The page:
A final note. From the above we see that (for primes $p>3$) the isomorphism type of $R_1$ depends on the residue class of $p$ modulo $8$, and the isomorphism type of $R_2$ depends on the residue class of $p$ modulo $12$. Therefore the answer to the question whether $R_1\simeq R_2$ or not can be given in terms of residue classes of $p$ modulo $24$. I leave that to you, though :-)

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Thanks! I somewhat follow this, but why is the ratio of two non-squares in a finite field a square? – Noomi Holloway Jul 11 '12 at 7:39
@Noomi: The multiplicative group of the field $\mathbb{F}_p$, $p>2$ is cyclic of order $p-1$. The squares form a subgroup of index two, because squaring is a two-to-one mapping. Equivalently, the quotient group $G=\mathbb{F}_p*/(\mathbb{F}_p*)^2$ is cyclic of order two. The non-squares form the non-trivial element of $G$, so the ratio (or the product) of two non-squares must be the neutral element of $G$, i.e. a square. – Jyrki Lahtonen Jul 11 '12 at 7:44
Thanks, this is quite an interesting answer to me. – Noomi Holloway Jul 11 '12 at 7:57

As you say, it really depends how much theory you are prepared to use. If $2$ and $3$ are both quadratic non-residues (mod $p$), then the polynomials $x^{2}-2$ and $x^{2}-3$ are both irreducible in $\mathbb{F}_{p}[x],$ and both quotient rings are fields with $p^{2}$ elements. When $p$ is a prime and $n$ is a positive integer, the unique field up to isomorphism with $p^{n}$ elements is the splitting field for $x^{p^{n}}-x$ over $\mathbb{F}_{p}$, which is not so difficult to verify. As a matter of interest, the odd primes $p$ for which $2$ is a quadratic residue are those congruent to $\pm 1$ (mod 8), and the odd primes for which $3$ is a quadratic residue are primes congruent to $\pm 1$ (mod 12) (and 3 itself).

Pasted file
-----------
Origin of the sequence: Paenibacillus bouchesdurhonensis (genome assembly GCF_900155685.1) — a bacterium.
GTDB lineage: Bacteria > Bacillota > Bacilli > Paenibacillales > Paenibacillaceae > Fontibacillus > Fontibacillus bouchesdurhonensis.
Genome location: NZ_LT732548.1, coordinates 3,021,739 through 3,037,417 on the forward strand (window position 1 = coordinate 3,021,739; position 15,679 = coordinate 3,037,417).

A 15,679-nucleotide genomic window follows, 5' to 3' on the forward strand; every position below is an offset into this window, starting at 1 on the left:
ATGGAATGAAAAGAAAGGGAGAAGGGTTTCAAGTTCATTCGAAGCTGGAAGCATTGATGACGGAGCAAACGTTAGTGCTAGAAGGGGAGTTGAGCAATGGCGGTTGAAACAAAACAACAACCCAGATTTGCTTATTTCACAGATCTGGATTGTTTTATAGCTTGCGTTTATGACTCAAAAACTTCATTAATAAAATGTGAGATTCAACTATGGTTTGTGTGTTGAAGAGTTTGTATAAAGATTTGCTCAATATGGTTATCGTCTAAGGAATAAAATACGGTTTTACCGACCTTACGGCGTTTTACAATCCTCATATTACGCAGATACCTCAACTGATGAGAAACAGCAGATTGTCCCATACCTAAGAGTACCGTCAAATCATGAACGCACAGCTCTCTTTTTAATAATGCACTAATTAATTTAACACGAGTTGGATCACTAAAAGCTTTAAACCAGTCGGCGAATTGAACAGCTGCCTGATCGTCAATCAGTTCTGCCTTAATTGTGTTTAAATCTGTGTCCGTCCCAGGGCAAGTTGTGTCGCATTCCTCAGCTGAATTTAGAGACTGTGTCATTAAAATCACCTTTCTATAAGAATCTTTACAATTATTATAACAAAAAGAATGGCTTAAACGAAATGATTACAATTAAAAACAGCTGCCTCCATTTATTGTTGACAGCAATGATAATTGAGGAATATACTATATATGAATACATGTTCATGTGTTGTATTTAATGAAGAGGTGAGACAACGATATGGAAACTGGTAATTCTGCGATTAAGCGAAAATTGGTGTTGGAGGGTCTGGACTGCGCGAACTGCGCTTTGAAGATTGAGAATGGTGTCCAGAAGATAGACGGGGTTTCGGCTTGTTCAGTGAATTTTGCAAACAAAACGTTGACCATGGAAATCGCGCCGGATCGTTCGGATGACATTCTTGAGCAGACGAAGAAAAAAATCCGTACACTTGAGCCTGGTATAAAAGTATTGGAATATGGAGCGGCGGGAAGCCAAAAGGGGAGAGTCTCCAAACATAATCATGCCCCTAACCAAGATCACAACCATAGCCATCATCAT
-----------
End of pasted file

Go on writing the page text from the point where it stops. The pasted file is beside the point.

As you have observed, if one of $2,3$ is a quadratic residue (mod $p$) and the other is not, then one factor ring is a field and the other is not an integral domain, so they are certainly not isomorphic rings.

If both $2$ and $3$ are quadratic residues (mod $p$) and $p \not \in \{2,3\},$ then the rings are again isomorphic. Both are isomorphic to a ring direct sum of two copies of $\mathbb{F}_{p}$. For note that if $c^{2} = 2,$ then the image of $\frac{c-x}{2c}$ is an idempotent element of the quotient ring, and a similar argument works with 3 when 3 is a non-zero square. I leave the case $p \in \{2, 3\}$ for you to consider.

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Thanks Geoff ${}$! – Noomi Holloway Jul 11 '12 at 7:59

By my earlier comment $(a+b\sqrt3)^2=a^2+3b^2+2ab\sqrt 3=2$

So, if $p\ne2$ then clearly $ab\cong0\mod p$. If $a\cong0$ then $3b^2\cong2\mod p$. If $b\cong0$ then $a^2\cong2$. But since $a,b\in\mathbb F_p$ and $\sqrt2$ generates $R_1$, we get in either case (either one has to be the case since $\mathbb F_p$ is a domain) $\text{Im }\phi\subsetneq R_2$ contrary to the fact that $\phi$ is an isomorphism of fields.

Hence $p=2$ and $R_1=\frac{\mathbb F_2(x)}{(x^2)}\quad R_2=\frac{\mathbb F_2(x)}{(x^2+1)}$

Here $\overline x^2=0$ in $R_1$ so that $\phi(\overline x)^2=0$ in $R_2$. Hence $\phi(\overline x)$ is a square root of $x^2+1$, and the only one is $\overline x+1$

What remains is to check is whether there exists such a ring homomorphism of $R_1$ and $R_2$ that $\phi(\overline x)=\overline x+1$. Here $\phi(1)=1$ $\phi(0)=0$ $\phi(\overline x+1)=\overline x$ and one easily checks this is a ring isomorphism.

If $2$ is a square and $3$ is not, modulo $p$, then $R_1$ is a domain while $R_2$ is not. If $3$ is a square and $2$ is not, modulo $p$, then $R_2$ is a domain while $R_1$ is not.

If both $2$ and $3$ are squares, then I they're both isomorphic, but I don't know how to put forth my proof.

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Just check it's a homomorphism. You only need to check $\phi(ab)=\phi(a)\phi(b)$ for $a,b\in\{\overline x,\overline x+1\}\subset R_1$ – Host-website-on-iPage Jul 11 '12 at 7:50
Thank you Aneesh. – Noomi Holloway Jul 11 '12 at 7:54
I have to remark that $R_1\cong\mathbb F_p[\sqrt2]$ only where $x^2-2$ is irreducible. similarly for $R_2$ iff $x^2-3$ is irreducible. So my argument fails for $p$ such that $2$ or $3$ is a square modulo $p$. Sorry about that. Let me edit the answer. – Host-website-on-iPage Jul 11 '12 at 8:39